The Origin of the Term “Groupie”
Frank Zappa claimed to have coined the term “groupie” to describe “women who followed rock groups.” Although we can’t prove he was the first to use the term, we can prove he was at least one of the first.
The strongest evidence that Zappa coined the term “groupie(s)” is his 1966 song “Groupie Bang Bang” (recorded in 1966 but not released until later) and video footage of him claiming to have coined the term as can be seen in various Zappa documentaries (including Eat that Question). However, we can’t prove he was the first to use the term as that requires proving others didn’t, and we lack that evidence) Here we can only prove that no one is on the record using the term earlier than Zappa.
Those who claim someone other than Frank Zappa coined the term point to sources from 1967 and beyond, typically after Zappa’s song, but not always.
Claims for the origin of the term “groupie” include:
- That “the term was coined in an article from a British journalist from the mid-1960’s who wrote an article that called ‘girls who follow groups’ i.e. group+ies” (see VH1’s Let’s Spend the Night Together for that claim).
- That the term in its modern sense was coined by Groupies: The Girls of Rock (a February 1969 issue of Rolling Stone focused on “the sexual behavior of rock musicians and groupies”).
- That Bill Wyman of the Rolling Stones coined the term in 1965. He denies it, which pokes holes in that theory.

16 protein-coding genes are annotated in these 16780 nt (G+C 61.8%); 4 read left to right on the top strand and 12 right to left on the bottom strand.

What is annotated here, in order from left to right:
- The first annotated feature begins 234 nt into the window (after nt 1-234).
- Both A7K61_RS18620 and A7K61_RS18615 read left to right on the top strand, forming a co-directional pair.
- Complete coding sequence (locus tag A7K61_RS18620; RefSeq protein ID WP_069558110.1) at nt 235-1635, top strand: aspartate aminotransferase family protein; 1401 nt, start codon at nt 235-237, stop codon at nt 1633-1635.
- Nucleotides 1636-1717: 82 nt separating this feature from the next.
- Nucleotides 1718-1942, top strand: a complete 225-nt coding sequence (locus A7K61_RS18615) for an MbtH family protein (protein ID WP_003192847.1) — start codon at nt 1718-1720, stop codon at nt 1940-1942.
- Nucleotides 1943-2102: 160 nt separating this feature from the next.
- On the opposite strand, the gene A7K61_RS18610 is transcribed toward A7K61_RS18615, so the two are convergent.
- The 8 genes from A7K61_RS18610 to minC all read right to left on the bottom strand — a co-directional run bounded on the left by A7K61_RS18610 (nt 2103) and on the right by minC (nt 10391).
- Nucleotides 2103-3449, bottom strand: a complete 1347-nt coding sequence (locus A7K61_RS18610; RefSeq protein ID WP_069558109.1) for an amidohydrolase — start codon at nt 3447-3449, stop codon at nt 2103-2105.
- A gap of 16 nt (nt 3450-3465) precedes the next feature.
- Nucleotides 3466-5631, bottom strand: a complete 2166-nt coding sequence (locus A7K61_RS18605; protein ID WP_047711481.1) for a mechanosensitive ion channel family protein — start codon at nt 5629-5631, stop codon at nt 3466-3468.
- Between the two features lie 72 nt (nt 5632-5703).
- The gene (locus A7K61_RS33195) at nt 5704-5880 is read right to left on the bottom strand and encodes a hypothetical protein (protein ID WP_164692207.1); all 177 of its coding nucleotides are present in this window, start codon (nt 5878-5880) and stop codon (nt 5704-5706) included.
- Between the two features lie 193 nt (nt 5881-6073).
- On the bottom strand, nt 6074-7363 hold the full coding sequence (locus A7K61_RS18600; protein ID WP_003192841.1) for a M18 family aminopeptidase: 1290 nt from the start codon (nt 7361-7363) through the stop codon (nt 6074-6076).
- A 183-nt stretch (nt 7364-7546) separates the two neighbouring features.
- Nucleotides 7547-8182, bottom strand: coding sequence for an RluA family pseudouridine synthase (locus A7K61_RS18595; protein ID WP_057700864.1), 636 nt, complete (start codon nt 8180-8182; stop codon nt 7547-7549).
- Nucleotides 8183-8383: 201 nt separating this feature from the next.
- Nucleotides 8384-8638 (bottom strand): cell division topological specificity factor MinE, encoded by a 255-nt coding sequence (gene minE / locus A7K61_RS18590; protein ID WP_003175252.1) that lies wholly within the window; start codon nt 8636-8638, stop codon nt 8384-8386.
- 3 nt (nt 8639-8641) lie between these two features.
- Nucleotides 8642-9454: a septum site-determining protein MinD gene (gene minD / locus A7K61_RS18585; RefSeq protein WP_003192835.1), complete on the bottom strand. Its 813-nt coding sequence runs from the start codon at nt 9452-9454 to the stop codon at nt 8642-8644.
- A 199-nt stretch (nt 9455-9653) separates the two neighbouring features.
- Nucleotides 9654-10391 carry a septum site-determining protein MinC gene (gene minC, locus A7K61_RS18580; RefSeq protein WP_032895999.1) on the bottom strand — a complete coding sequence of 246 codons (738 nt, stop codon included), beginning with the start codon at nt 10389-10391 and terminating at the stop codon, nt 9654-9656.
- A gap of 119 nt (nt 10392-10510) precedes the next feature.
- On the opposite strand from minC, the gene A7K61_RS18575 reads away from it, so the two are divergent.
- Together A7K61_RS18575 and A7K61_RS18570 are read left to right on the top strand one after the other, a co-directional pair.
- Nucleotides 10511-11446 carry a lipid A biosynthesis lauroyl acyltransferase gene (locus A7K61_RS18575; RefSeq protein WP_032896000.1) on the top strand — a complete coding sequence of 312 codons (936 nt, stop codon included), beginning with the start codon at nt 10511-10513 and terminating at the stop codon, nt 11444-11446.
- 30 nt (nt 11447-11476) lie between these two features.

We may never know for sure whether Frank Zappa coined the term to parody the hippy culture and rock bands of the Sunset Strip or just adopted the word early to describe their behavior believing that he had coined it.
FACT: The Groupie phenomenon itself was much older than the usage of the term “groupie.” Mary McCarthy had described it earlier in her novel The Company She Keeps (1942).
Groupie Bang Bang – Frank Zappa. “Groupie Bang Bang” didn’t make the cut for Zappa’s 1966 album “Freak Out!” This may have been due to its politically incorrect content. Although many won’t remember the song, it is important today as it contains the earliest usage of the term “groupie” in its modern context. TIP: The sound of each Zappa production is typically easy to equate to an era and band lineup. This track wasn’t released in 1966, but its production strongly hints that it was recorded for “Freak Out!”
Frank Zappa On The Importance Of Groupies.
Eat That Question: Frank Zappa in His Own Words Official Trailer 1 (2016) – Documentary HD. Almost positive this is the Documentary in which Zappa claims to have coined the term groupie. I will find the timecode and add it here shortly once I confirm it.
VH1’s Let’s Spend The Night Together